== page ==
Our guest blogger today is Jane Blanchard, a blogger, home design geek, and graphic designer from Savannah, GA.
Making modifications to better accommodate an elderly individual can help keep them accident-free. Whether your elderly loved one lives alone or in your home, taking certain safety and convenience measures will keep the stress and worry off their mind--and yours. If your elderly guest is only staying temporarily, or you don’t have the time or budget for structural renovations, there are a few simple ways to make the home a more welcoming place for individuals with physical limitations.
1.) Safe and Accessible Lighting
Adding lighting fixtures to frequented areas is a small fix that can a big difference to an elderly resident. If the individual is still able to walk up and down stairs, make their journey a little easier with stair lights. Adhesive touch lights and motion sensor lights are also a great option for dark stairways and hallways. Wireless remote controls for lighting fixtures can save your loved one the harrying trips in and out of bed or on and off the couch.
(Just click the the picture or the following hyperlink to be taken to the Amazon.com page to learn more.)
2.) Intercom System
If your loved one lives with you or is often accompanied by a paid caregiver, a sophisticated intercom system can help meet their needs on a day-to-day basis. It can also allow them to alert someone in case of an emergency or potential emergency. Whether you choose a wireless intercom system or a wall-mounted system, the knowledge that the elderly resident can easily get in touch will put everyone’s mind at ease. Make sure the intercom can be easily accessed from both inside and outside of the house, and especially in places where accidents could easily occur, such as the bathroom and the kitchen.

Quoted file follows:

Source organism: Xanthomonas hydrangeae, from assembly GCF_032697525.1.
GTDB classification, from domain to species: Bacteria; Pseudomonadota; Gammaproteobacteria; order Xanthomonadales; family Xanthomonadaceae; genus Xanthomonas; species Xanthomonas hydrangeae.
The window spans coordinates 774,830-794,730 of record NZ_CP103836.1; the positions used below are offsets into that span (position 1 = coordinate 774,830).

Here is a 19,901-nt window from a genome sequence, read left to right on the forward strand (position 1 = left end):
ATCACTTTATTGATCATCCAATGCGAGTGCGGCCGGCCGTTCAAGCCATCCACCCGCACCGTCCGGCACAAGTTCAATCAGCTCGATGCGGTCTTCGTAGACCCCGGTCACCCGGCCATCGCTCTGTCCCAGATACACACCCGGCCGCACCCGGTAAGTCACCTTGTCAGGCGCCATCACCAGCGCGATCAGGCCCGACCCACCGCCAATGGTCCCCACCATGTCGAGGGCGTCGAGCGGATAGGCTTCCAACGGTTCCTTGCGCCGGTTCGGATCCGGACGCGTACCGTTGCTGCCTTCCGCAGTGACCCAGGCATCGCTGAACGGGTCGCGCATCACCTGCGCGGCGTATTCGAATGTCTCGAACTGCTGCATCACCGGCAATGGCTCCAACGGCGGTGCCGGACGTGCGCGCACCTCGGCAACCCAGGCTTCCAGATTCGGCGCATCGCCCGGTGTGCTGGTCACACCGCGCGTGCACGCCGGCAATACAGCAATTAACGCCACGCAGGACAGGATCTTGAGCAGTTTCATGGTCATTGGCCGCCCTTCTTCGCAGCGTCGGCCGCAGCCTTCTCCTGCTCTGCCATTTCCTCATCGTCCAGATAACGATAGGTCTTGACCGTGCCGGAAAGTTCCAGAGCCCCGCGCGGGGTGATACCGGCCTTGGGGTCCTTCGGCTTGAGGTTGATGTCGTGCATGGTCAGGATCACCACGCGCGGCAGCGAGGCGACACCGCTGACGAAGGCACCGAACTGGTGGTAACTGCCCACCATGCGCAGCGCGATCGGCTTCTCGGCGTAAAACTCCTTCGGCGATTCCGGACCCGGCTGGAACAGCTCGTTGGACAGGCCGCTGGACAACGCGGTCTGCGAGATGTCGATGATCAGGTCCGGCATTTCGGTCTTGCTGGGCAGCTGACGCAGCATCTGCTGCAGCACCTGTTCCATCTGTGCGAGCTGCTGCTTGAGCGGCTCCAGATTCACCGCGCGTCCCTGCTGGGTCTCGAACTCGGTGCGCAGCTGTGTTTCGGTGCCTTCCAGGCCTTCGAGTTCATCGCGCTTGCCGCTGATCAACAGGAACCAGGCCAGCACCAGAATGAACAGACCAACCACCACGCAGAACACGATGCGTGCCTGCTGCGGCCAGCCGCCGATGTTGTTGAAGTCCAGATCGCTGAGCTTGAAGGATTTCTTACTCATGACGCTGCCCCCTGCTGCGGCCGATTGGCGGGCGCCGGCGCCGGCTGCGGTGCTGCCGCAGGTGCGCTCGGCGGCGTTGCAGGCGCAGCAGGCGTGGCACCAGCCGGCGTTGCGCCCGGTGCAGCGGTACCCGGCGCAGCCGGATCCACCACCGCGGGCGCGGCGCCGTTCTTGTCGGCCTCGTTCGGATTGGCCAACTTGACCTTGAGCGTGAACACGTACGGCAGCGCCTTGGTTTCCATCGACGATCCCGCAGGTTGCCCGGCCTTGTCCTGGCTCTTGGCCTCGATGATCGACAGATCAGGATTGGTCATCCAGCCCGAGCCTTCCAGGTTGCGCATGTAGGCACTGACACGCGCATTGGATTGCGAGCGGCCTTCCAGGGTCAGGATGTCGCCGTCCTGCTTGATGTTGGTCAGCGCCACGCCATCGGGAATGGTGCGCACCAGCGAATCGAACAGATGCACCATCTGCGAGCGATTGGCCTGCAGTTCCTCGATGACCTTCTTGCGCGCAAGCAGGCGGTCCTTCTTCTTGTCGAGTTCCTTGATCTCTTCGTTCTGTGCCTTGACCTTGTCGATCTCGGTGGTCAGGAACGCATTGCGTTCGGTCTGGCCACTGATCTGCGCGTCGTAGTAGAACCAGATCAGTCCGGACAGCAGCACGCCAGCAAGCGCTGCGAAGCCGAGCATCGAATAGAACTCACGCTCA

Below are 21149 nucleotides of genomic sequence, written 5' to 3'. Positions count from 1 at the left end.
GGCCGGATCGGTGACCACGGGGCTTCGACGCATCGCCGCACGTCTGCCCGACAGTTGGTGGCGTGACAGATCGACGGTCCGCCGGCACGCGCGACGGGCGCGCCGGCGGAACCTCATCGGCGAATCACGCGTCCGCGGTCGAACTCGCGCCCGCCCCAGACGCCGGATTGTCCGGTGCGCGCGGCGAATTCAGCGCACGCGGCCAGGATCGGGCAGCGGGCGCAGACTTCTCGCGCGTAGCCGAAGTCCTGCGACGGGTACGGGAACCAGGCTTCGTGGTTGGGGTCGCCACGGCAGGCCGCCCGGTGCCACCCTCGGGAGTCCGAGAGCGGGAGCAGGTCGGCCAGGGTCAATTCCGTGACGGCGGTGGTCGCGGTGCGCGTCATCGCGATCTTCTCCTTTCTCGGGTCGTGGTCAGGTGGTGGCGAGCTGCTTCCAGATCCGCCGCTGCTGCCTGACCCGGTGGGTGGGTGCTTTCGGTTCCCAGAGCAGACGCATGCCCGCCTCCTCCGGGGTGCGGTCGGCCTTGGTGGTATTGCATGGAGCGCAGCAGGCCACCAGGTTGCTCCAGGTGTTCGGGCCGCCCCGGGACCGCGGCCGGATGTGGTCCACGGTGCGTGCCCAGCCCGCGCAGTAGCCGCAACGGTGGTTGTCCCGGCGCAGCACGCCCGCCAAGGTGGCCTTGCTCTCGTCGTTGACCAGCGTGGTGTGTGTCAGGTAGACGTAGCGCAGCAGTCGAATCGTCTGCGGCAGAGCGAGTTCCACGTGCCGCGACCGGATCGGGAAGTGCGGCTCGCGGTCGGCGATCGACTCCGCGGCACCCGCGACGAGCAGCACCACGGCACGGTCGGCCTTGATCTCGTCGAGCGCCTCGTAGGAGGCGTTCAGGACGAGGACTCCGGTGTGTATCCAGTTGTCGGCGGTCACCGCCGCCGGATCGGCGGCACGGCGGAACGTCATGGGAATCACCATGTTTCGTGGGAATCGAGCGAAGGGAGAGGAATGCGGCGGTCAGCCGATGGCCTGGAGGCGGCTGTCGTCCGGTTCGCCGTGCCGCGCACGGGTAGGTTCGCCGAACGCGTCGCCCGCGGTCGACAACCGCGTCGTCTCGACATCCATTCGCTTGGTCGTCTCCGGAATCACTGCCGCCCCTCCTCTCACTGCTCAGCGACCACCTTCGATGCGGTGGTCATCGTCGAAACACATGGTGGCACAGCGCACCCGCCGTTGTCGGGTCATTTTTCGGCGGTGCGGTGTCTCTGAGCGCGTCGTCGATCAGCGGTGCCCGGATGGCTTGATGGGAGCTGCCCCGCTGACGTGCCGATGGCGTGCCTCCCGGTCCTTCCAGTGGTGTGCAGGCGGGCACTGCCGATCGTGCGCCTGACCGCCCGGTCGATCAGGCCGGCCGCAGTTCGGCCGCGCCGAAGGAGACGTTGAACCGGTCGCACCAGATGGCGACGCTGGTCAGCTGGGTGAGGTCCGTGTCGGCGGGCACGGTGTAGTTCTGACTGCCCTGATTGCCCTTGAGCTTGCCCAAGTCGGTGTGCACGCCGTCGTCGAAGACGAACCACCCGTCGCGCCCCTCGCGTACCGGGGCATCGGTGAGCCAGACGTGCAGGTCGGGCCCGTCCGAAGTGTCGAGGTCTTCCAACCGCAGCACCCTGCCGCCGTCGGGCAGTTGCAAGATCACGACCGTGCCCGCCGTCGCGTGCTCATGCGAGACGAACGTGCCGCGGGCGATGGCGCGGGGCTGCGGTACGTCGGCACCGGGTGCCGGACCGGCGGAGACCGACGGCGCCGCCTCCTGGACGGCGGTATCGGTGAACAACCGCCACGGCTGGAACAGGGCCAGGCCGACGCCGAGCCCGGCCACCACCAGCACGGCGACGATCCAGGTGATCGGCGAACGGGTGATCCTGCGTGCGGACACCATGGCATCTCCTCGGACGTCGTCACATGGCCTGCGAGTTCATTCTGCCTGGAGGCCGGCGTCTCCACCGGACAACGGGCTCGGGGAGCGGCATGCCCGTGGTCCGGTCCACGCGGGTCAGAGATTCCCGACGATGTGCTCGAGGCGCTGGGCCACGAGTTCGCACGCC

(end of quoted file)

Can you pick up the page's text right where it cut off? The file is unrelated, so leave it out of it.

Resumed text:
3.) Hardware Updates
Take a good look around your house--a feature you don’t even think twice about might present an obstacle for someone with physical limitations. Thankfully, there are straightforward solutions to many hardware issues. Grab handles on the bathtub can make the simple task of bathing much easier and safer for a person with physical limitations. Cabinet handles that are more comfortable to grasp can lessen the struggles of those with arthritis. Hang hooks to make must-haves like kitchen utensils easy to get to.
(Just click the picture or this hyperlink to be taken to an Ebay page to learn more)
4.) Clutter Management
Falls are the foremost cause of injury among elderly people. Keeping potential stumbling blocks out of the way will increase your loved one’s mobility, and therefore, independence. Electrical cords are one of the greatest hazards, so make sure that you either organize them with binder clips or run them along the wall whenever possible. Another major hazard is rugs or bunched up carpet, so make sure to flatten staple loose carpet and remove rugs that do not grip firmly to the floor. Make sure other objects usually found on the floor like plants, pet bowls, and box fans are safely out of the way. Taking these small but important precautions can help everyone in your house live harmoniously in a safe environment.
For more tips and tricks, head to Modernize.com.
To learn more Home Care industry Best Practices, download Ankota's free white paper called the 7 Habits of Highly Effective Private Duty Home Care Agencies. Just click on the link above or the picture of the document below to download the paper.
If you're interested in scheduling an online demo of our home care or care transitions software solutions, just click this button:
Ankota provides software to improve the delivery of care outside the hospital, focusing on efficiency and care coordination. Ankota's primary focus is on Care Transitions for Readmission avoidance and on management of Private Duty non-medical home care. To learn more, please visit www.ankota.com or contact us.